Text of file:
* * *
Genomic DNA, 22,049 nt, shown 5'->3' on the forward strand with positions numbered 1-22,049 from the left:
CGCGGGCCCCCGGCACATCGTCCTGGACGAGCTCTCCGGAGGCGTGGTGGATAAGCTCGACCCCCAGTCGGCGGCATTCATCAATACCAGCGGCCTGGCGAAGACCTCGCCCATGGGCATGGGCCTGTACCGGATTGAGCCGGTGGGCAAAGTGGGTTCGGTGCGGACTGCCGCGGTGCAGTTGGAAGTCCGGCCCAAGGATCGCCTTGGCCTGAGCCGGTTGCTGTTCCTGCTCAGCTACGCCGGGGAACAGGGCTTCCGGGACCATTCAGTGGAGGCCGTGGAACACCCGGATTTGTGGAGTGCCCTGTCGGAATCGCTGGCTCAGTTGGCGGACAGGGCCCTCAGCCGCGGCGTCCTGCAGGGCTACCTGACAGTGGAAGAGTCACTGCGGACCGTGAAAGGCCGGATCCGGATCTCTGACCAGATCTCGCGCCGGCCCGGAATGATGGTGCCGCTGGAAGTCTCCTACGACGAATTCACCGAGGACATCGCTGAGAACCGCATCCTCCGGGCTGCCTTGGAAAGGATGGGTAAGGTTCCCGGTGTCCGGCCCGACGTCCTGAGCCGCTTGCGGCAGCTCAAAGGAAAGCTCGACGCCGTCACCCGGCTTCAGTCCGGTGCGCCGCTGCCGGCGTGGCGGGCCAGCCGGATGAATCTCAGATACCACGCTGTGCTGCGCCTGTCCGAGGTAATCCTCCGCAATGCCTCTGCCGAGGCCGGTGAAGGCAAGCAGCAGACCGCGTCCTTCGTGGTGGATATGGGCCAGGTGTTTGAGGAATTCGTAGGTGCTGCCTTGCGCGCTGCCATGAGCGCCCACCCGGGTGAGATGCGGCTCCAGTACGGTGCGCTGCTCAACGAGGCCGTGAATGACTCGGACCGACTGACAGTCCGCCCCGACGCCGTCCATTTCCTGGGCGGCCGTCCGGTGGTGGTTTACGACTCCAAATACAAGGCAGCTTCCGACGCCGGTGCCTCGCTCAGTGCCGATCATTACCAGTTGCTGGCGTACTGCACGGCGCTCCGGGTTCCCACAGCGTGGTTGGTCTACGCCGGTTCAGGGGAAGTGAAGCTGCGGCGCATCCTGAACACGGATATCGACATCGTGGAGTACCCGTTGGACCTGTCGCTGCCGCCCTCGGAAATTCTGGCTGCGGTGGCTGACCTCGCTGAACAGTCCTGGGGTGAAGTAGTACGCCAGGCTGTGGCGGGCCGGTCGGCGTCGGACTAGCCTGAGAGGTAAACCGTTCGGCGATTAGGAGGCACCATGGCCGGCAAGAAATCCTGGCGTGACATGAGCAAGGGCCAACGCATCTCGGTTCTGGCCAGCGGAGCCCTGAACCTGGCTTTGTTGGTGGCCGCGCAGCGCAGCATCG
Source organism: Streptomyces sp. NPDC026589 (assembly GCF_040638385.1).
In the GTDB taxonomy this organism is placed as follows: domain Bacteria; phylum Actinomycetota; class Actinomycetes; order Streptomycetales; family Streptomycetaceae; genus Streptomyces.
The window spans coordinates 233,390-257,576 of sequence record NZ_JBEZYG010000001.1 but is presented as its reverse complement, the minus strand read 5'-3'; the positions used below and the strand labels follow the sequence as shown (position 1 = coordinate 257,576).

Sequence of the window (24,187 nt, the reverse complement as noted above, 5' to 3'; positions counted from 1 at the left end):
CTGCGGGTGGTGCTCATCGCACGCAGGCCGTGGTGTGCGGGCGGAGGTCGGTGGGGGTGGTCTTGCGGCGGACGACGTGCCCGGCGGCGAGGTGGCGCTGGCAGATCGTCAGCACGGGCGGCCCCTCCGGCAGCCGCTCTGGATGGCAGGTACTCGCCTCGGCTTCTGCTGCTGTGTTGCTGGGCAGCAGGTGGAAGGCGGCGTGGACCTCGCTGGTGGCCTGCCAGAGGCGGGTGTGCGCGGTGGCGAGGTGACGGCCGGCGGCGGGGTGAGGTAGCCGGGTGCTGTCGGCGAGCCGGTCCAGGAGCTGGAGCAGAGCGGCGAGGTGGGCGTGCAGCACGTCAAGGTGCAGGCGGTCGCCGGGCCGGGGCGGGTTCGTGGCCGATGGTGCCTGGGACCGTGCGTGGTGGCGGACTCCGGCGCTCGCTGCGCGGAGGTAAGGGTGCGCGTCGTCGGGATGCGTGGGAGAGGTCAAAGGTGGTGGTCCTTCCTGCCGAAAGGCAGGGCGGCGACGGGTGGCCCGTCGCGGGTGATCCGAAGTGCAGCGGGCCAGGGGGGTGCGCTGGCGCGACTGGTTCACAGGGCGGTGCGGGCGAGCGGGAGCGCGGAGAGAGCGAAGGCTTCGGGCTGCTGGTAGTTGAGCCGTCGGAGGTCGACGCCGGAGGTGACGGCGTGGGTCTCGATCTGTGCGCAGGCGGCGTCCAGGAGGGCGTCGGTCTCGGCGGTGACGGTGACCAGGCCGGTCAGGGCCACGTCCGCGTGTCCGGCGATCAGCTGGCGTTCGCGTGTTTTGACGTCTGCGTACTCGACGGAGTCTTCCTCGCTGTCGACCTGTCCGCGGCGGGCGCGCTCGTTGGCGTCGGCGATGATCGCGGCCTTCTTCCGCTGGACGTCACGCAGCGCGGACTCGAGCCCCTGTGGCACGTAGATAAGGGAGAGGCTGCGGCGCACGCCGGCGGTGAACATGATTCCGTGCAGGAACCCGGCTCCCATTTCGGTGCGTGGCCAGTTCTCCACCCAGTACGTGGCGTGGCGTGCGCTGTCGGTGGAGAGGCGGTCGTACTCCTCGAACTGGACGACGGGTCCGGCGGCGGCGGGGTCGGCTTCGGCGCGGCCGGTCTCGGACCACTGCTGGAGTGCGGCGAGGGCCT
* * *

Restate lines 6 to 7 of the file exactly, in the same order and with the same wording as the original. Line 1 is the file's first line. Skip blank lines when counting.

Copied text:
Sequence of the window (24,187 nt, the reverse complement as noted above, 5' to 3'; positions counted from 1 at the left end):
CTGCGGGTGGTGCTCATCGCACGCAGGCCGTGGTGTGCGGGCGGAGGTCGGTGGGGGTGGTCTTGCGGCGGACGACGTGCCCGGCGGCGAGGTGGCGCTGGCAGATCGTCAGCACGGGCGGCCCCTCCGGCAGCCGCTCTGGATGGCAGGTACTCGCCTCGGCTTCTGCTGCTGTGTTGCTGGGCAGCAGGTGGAAGGCGGCGTGGACCTCGCTGGTGGCCTGCCAGAGGCGGGTGTGCGCGGTGGCGAGGTGACGGCCGGCGGCGGGGTGAGGTAGCCGGGTGCTGTCGGCGAGCCGGTCCAGGAGCTGGAGCAGAGCGGCGAGGTGGGCGTGCAGCACGTCAAGGTGCAGGCGGTCGCCGGGCCGGGGCGGGTTCGTGGCCGATGGTGCCTGGGACCGTGCGTGGTGGCGGACTCCGGCGCTCGCTGCGCGGAGGTAAGGGTGCGCGTCGTCGGGATGCGTGGGAGAGGTCAAAGGTGGTGGTCCTTCCTGCCGAAAGGCAGGGCGGCGACGGGTGGCCCGTCGCGGGTGATCCGAAGTGCAGCGGGCCAGGGGGGTGCGCTGGCGCGACTGGTTCACAGGGCGGTGCGGGCGAGCGGGAGCGCGGAGAGAGCGAAGGCTTCGGGCTGCTGGTAGTTGAGCCGTCGGAGGTCGACGCCGGAGGTGACGGCGTGGGTCTCGATCTGTGCGCAGGCGGCGTCCAGGAGGGCGTCGGTCTCGGCGGTGACGGTGACCAGGCCGGTCAGGGCCACGTCCGCGTGTCCGGCGATCAGCTGGCGTTCGCGTGTTTTGACGTCTGCGTACTCGACGGAGTCTTCCTCGCTGTCGACCTGTCCGCGGCGGGCGCGCTCGTTGGCGTCGGCGATGATCGCGGCCTTCTTCCGCTGGACGTCACGCAGCGCGGACTCGAGCCCCTGTGGCACGTAGATAAGGGAGAGGCTGCGGCGCACGCCGGCGGTGAACATGATTCCGTGCAGGAACCCGGCTCCCATTTCGGTGCGTGGCCAGTTCTCCACCCAGTACGTGGCGTGGCGTGCGCTGTCGGTGGAGAGGCGGTCGTACTCCTCGAACTGGACGACGGGTCCGGCGGCGGCGGGGTCGGCTTCGGCGCGGCCGGTCTCGGACCACTGCTGGAGTGCGGCGAGGGCCT